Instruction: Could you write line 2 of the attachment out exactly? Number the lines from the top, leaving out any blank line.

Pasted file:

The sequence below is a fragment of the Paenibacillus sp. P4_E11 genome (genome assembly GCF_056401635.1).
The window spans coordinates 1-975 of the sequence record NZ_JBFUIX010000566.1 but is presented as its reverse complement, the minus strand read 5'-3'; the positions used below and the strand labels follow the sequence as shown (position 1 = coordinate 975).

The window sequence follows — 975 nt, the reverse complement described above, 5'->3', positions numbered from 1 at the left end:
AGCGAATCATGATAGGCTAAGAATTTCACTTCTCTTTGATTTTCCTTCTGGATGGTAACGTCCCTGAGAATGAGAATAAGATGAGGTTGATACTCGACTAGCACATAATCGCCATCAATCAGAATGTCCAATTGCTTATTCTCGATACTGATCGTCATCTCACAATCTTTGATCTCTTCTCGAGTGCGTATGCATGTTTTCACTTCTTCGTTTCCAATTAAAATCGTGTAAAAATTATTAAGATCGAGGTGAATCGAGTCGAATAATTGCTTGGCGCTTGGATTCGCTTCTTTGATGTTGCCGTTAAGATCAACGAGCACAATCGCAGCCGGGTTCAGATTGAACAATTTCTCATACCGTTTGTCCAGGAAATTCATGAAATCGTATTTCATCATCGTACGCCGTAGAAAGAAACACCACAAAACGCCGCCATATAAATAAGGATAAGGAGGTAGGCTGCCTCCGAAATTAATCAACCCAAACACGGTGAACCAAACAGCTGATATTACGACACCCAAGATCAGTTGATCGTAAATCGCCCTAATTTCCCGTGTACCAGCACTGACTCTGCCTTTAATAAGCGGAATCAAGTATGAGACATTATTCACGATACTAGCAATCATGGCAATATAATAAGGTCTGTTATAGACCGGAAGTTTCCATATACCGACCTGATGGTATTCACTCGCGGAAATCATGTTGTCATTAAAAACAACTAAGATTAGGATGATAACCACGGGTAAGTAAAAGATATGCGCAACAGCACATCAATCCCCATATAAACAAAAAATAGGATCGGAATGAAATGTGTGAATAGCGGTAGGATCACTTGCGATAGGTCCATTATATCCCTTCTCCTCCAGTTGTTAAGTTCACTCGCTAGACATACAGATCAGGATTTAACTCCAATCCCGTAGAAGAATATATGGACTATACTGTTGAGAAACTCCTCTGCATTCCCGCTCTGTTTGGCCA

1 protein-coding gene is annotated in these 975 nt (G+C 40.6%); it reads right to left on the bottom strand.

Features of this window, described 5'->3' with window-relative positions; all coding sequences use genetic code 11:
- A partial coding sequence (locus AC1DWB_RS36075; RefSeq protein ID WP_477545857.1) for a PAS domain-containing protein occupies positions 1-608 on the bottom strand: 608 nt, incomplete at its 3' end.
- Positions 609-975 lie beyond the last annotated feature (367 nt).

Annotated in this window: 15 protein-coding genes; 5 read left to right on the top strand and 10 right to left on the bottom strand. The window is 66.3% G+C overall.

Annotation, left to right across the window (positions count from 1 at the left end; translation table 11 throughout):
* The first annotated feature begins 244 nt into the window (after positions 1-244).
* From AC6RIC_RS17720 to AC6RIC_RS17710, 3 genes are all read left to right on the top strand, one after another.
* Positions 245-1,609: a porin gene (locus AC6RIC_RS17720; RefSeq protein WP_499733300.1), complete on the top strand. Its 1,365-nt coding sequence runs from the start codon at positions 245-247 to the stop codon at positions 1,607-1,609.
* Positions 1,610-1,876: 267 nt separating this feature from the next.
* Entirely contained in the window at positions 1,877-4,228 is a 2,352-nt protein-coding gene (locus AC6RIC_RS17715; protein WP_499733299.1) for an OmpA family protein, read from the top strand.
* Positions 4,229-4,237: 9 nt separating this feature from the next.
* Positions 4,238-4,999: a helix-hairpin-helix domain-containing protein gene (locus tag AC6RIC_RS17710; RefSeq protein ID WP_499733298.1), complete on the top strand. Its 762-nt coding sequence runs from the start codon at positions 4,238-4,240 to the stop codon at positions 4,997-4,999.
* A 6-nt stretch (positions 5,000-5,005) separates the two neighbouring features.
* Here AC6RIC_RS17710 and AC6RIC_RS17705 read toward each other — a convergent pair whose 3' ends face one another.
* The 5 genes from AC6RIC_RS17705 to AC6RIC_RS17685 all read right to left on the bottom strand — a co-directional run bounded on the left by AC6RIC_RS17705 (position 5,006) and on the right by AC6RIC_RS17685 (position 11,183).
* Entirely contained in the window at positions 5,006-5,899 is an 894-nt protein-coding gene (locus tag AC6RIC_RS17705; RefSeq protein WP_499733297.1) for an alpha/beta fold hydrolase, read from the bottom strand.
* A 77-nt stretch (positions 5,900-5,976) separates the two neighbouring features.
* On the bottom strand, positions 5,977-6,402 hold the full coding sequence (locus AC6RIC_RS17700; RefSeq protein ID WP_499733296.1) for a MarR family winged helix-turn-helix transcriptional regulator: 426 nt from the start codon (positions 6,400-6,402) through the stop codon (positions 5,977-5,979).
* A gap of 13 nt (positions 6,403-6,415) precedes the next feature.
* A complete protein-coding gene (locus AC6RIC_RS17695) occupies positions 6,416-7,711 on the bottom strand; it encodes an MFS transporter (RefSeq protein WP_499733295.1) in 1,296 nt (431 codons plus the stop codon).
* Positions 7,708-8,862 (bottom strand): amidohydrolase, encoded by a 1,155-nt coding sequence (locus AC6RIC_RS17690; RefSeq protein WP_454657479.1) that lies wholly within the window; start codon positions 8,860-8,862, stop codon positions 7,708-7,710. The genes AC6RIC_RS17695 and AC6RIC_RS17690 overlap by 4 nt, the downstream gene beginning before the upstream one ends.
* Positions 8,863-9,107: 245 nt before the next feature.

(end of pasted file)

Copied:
The window spans coordinates 1-975 of the sequence record NZ_JBFUIX010000566.1 but is presented as its reverse complement, the minus strand read 5'-3'; the positions used below and the strand labels follow the sequence as shown (position 1 = coordinate 975).